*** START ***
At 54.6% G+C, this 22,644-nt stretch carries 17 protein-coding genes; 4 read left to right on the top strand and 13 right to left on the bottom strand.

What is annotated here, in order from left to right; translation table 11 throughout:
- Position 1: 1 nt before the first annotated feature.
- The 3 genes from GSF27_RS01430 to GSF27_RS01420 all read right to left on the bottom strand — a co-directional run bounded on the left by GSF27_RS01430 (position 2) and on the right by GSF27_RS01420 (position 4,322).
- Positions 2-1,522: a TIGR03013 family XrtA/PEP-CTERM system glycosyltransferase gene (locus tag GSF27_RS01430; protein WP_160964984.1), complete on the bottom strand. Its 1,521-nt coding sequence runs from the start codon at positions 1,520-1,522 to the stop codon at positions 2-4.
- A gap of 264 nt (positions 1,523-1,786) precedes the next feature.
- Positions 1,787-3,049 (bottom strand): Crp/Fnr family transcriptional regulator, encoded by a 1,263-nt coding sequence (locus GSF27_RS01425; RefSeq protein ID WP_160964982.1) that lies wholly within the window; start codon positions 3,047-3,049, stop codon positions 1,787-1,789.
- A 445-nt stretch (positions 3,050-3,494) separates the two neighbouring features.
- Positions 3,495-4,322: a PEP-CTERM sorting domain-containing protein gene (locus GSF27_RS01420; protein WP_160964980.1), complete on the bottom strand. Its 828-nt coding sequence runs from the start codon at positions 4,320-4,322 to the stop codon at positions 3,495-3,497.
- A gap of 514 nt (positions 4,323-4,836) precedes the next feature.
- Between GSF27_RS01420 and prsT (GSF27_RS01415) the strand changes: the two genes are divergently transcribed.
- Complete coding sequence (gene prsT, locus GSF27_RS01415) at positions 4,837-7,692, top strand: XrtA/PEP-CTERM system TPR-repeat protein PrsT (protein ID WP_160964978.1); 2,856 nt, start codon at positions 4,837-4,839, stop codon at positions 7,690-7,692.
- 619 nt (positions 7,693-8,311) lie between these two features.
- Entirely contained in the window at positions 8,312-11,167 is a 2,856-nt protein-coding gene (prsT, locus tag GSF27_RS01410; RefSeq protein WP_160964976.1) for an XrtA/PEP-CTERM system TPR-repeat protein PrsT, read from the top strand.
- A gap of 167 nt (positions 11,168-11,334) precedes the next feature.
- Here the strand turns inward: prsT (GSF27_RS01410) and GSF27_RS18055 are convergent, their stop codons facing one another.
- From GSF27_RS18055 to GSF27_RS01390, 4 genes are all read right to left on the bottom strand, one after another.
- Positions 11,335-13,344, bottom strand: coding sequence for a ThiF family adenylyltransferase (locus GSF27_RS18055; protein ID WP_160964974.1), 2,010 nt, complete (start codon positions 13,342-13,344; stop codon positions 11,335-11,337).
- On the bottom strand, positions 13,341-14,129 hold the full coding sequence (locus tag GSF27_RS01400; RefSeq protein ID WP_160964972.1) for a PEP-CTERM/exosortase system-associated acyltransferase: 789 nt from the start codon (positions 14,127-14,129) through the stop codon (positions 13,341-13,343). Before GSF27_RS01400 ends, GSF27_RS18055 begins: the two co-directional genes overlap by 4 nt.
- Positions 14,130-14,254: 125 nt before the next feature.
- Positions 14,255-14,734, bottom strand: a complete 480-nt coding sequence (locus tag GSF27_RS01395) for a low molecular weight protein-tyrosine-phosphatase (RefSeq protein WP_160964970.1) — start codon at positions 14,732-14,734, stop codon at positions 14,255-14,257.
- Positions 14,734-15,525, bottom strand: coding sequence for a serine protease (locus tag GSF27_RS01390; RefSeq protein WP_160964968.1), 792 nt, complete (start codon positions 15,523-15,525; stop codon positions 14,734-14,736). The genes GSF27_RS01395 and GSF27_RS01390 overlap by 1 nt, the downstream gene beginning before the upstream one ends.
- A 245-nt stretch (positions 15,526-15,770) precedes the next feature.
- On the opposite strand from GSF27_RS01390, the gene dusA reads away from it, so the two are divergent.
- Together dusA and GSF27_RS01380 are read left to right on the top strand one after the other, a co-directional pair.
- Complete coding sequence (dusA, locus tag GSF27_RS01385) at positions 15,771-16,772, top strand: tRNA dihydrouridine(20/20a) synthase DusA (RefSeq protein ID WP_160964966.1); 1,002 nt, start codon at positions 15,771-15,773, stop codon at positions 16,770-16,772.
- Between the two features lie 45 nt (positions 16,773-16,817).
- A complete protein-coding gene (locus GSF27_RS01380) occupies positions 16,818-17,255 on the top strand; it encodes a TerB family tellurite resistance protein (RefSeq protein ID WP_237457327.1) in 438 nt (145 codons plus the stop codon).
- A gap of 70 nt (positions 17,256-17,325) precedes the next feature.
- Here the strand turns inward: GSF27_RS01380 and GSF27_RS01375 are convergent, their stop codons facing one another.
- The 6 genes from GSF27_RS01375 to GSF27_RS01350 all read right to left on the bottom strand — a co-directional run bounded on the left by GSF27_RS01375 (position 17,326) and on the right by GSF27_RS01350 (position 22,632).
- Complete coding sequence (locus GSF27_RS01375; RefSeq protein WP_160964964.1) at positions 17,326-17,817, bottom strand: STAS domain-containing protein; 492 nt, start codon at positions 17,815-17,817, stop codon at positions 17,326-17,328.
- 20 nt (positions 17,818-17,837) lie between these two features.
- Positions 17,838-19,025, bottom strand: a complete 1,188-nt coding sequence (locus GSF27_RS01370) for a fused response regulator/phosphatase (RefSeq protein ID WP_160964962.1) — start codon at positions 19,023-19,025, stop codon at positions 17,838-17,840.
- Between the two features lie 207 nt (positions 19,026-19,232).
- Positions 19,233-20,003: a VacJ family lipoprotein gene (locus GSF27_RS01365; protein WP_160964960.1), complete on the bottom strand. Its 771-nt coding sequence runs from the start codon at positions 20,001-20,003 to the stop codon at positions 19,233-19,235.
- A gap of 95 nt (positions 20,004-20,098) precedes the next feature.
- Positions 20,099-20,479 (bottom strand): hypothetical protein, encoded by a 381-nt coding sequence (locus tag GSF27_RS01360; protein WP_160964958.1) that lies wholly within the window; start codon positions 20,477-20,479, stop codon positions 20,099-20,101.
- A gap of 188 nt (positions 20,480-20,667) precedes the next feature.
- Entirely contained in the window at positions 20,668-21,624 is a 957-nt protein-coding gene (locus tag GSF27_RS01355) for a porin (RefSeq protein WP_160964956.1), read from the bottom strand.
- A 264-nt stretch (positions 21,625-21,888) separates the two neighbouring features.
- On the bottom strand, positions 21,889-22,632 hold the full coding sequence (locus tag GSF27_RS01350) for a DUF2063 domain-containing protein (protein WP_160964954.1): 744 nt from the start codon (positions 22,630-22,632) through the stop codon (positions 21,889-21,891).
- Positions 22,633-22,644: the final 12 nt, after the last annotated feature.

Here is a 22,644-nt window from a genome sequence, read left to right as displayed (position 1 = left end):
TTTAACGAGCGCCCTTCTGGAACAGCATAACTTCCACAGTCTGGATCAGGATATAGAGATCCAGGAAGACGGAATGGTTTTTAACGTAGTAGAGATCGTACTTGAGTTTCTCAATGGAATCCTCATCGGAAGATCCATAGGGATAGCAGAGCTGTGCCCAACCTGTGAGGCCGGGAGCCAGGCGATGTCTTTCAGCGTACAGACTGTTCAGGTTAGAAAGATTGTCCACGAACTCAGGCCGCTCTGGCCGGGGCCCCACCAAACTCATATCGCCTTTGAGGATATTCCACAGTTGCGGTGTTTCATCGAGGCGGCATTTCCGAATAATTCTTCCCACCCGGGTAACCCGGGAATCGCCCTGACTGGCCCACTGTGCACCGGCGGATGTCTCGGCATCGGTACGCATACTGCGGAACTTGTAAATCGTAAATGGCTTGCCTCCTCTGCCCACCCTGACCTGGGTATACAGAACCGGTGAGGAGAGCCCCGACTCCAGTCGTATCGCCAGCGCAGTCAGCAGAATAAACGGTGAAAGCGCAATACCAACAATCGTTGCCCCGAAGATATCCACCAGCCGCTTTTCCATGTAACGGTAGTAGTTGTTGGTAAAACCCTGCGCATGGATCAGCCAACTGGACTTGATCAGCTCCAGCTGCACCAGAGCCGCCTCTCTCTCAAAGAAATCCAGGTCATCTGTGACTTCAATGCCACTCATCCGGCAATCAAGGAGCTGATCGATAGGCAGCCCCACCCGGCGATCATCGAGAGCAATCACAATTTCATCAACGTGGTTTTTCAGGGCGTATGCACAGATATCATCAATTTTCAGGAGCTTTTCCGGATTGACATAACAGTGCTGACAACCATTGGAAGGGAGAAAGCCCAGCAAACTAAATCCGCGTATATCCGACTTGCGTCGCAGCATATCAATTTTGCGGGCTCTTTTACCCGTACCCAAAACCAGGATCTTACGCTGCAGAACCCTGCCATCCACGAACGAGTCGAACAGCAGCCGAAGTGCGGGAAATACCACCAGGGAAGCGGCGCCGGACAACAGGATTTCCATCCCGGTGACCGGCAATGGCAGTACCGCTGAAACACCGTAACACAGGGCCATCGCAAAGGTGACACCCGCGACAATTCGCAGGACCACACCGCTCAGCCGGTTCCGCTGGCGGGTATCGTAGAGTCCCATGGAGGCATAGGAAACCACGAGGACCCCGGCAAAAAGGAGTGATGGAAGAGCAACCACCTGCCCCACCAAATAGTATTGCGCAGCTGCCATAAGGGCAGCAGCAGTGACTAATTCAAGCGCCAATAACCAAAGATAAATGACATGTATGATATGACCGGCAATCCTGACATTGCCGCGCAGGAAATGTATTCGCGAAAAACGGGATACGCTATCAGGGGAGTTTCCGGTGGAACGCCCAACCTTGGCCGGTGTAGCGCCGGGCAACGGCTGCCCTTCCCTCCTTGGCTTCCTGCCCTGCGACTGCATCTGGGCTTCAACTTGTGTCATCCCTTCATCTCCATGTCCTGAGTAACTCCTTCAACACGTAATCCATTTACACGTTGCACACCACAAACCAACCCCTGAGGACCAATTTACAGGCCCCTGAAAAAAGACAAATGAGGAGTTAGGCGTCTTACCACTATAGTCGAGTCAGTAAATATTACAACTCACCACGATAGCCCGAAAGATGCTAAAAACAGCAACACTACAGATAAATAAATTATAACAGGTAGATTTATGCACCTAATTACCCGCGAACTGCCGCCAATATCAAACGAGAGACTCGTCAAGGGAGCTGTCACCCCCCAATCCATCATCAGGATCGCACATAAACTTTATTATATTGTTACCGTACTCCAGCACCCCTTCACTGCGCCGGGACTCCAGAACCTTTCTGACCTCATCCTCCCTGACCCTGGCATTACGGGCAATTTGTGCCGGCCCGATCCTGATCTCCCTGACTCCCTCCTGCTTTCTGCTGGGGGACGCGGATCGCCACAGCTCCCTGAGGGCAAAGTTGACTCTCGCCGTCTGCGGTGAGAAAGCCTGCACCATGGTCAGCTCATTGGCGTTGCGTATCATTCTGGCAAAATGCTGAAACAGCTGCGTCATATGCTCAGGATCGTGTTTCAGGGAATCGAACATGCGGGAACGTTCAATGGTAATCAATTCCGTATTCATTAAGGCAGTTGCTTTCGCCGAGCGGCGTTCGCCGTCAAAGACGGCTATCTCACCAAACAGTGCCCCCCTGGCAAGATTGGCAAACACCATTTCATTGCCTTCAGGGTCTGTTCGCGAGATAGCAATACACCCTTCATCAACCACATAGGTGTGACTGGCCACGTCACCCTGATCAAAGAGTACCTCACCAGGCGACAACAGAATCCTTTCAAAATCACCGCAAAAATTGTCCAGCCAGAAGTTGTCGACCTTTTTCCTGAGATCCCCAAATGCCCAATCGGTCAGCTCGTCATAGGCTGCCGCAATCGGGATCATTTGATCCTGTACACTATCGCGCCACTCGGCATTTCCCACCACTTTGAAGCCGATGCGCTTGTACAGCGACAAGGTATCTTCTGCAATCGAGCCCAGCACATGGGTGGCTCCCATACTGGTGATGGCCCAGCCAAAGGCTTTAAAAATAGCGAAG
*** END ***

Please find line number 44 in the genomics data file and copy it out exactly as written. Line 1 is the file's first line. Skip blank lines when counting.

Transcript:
Here is a 22,644-nt window from a genome sequence, read left to right as displayed (position 1 = left end):